Bavarian beer

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What began as a preventative measure against contaminated, inedible beer has developed over the centuries into almost a kind of seal of approval for outstanding beer: In the late Middle Ages, the Bavarian Purity Law ensured that no strange ingredients found their way into the kettle and still do today an authority that many brewers proudly adhere to. Above all, this shows that beer has always been part of life and culture in Bavaria.

Bavarian beer variety

Bavarian beer enjoys an excellent reputation in Germany and the world. The brewing products from southern Germany largely come from traditional craft breweries: Many of the breweries have been in family hands for centuries and have a treasure trove of recipes that are passed on from brewer to brewer. The brewing trade is a respected guild with tradition and passion.

Bavarian beer can be roughly divided into four categories. Bavarian Pils has its roots in the neighboring Czech Republic, where, according to legend, a brewer from Vilshofen created the world's first Pils. It was named after its place of origin, Pilsen, and has topped the list of Germany's most popular beers ever since. The Bavarians brew an excellent Pilsner, even if it is not number 1 in their state. Wheat is still the frontrunner here, even though Bavarians have a very balanced beer taste and advocate variety in the beer glass. Weissbier is a southern Bavarian beer style and is probably mainly associated with the state. In addition to pilsner and wheat beer, there is more: light lager, for example. Full beer is the category that most Bavarian beers fall into. The Helle is characterized by its original wort content and is also brewed for export. The last major category is seasonal beers, such as the extremely popular Bockbier, which is brewed and drunk from late autumn to spring. Bock beer is one of the star beer types and is traditionally served in Bavaria during Lent and on celebratory occasions.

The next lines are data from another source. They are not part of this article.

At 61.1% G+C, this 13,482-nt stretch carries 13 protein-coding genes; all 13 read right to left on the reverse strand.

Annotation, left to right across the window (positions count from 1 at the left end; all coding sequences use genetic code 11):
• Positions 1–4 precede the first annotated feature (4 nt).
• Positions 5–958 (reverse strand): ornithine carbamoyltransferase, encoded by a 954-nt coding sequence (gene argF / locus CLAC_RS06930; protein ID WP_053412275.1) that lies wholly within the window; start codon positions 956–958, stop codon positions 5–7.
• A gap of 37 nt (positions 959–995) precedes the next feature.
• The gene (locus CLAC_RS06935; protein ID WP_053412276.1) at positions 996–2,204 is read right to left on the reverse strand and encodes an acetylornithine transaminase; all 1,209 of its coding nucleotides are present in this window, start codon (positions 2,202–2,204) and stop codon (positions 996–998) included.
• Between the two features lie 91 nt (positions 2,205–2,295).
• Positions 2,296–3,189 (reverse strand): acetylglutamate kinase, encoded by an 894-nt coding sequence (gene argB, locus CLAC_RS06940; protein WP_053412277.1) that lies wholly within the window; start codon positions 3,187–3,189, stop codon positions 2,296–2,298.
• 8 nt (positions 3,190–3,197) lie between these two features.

Bavaria: beer country through and through

If you look at Bavaria's variety of beers, it's no surprise that Bavaria is such an important country on the beer market. In addition to the tried and tested classics, young, creative beer is of course also brewed in Bavaria: more and more craft breweries are sprouting up and establishing themselves side by side with traditional businesses. Bavarian beer culture is lively and open to new things. One reason for the excellent beers from Bavaria is certainly the wealth of raw materials. Water is the basis of every good beer and Bavaria prides itself on its excellent water quality. Many breweries have their own deep wells from which they obtain their brewing water. The hops for Bavarian beer grow at several locations in the state. The two best-known hop growing areas are Hallertau and Spalt. The hops from there are not only brewed in Bavaria, but are sent all over the world. And it's not just hops that thrive under the Bavarian sun: the barley, from which the malt is mainly made, also grows splendidly here. So it's no wonder that something wonderful is created from these regional raw materials after adding a little yeast!

Bavarian beer is a true institution in the beer world and has truly earned this good reputation thanks to traditional craftsmanship, the finest ingredients and a whole lot of passion.

€ 3,40
MEHRWEG 0,33 L Bottle - € 10,30 / LTR
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